A Guide To Jerez De La Frontera

Jerez de la Frontera | ©Jerezplataforma / Wikimedia Commons
Jerez de la Frontera | ©Jerezplataforma / Wikimedia Commons
Photo of Esme Fox
31 December 2016

One of the most quintessentially Spanish towns in the country, Jerez embodies everything that the country is well known for – flamenco, bullfighting and horses. Located in the Cádiz province of Andalusia, it’s filled with charming winding alleyways, atmospheric plazas and countless old sherry bars.

What to see

Real Escuela Andaluza del Arte Ecuestre

Jerez is famous for three main things – flamenco, sherry and horses, so you can’t visit here and not make a stop at the Royal Andalusian School of Equestrian Art. Watch the famous Andalusian horses train for their world renowned dances, buy tickets for full shows where they prance around the ring, and visit the attached Museo del Enganche to see 18th century carriages and other equestrian equipment.

Real Escuela Andaluza Arte Ecuestre, Jerez | ©El Pantera / Wikimedia Commons


Jerez’s stunning 11th century Moorish fortress is one of the city’s main highlights. One of Andalusia’s best preserved Almohad fortresses, it has a lovely mosque-chapel and an octagonal defence tower from which there are great city views. Next to this is the 18th century Palacio Villavicencio, with its stunning Islamic-inspired gardens.

Palace of Villavicencio, Alcázar, Jerez de la Frontera, Spain | © Diego Delso/WikiCommons

Catedral de San Salvador

Built on the site of an old mosque between 1695 and 1778 by Alfonso X, Jerez’s magnificent cathedral has a wonderful mix of baroque, neoclassical and Gothic styles. Inside under ornate domes, you’ll also find rooms housing a collection of artworks by artists such as Pacheco and Zurbarán.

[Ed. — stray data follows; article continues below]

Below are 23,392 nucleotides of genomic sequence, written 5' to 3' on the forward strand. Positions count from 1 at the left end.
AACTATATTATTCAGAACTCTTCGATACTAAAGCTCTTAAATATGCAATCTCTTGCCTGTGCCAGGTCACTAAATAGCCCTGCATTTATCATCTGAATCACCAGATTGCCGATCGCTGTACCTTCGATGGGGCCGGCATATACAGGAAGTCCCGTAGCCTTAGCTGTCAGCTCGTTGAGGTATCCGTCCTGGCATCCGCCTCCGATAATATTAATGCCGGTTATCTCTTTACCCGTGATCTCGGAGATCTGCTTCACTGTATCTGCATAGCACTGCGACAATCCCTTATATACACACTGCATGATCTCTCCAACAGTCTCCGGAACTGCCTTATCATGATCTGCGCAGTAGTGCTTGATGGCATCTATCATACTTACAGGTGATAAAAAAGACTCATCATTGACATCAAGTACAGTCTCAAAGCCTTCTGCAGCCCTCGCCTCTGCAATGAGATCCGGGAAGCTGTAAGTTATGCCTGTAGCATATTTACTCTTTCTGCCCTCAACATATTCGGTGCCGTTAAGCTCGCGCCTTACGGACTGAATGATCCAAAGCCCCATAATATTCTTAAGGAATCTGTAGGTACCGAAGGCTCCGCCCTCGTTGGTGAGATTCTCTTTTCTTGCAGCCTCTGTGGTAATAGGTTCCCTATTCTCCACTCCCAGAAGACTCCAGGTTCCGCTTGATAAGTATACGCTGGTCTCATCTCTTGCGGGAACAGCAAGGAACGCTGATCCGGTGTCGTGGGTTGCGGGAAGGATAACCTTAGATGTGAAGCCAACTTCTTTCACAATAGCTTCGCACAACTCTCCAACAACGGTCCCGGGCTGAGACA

Catedral de Jerez | ©Willtron / Flikr

Where to eat

La Carboná

Originally an old winery, at La Carboná, guests eat between old wine barrels and under wooden beams. Wines and sherries are at the center of the menu, which features meats and fish plates. Dishes are either designed to be paired with local wines, or are cooked with them as a type of sauce. Don’t leave without trying their excellent sherry pairing menu.

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Tabanco San Pablo

A vibrant, traditional old wine bar, this place is just as much about its food as its bottles. Having first opened in 1934, this family run business serves one of the best tortilla de patatas (Spanish potato omelettes) in the province of Cádiz. It is said that the recipe was passed down by Doña Mari Carmen Nieves, known as ‘La Nena’, who used the same fork to make them for the last 20 years.

Where to stay

Hotel Palacio Garvey

This boutique hotel is located in the historic heart of Jerez, housed in the old residence of the Garvey family – one of the most famous sherry and brandy families in the region. Built in 1850, this elegant hotel is decorated in 19th century neoclassical style. Offering just 16 rooms, it also has a bright restaurant and airy lounge area.

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La Fonda Barranco

A charming hotel located in the oldest part of the city, La Fonda Barranco is just steps away from the cathedral and lies within easy walking distance of most of the major attractions. Housed in an old merchant’s home dating back to 1865, it features original old tiles and wooden beams. The rooms are cosy and romantic, decorated with Islamic-inspired artwork. The hotel also has a breakfast room and a rooftop terrace.

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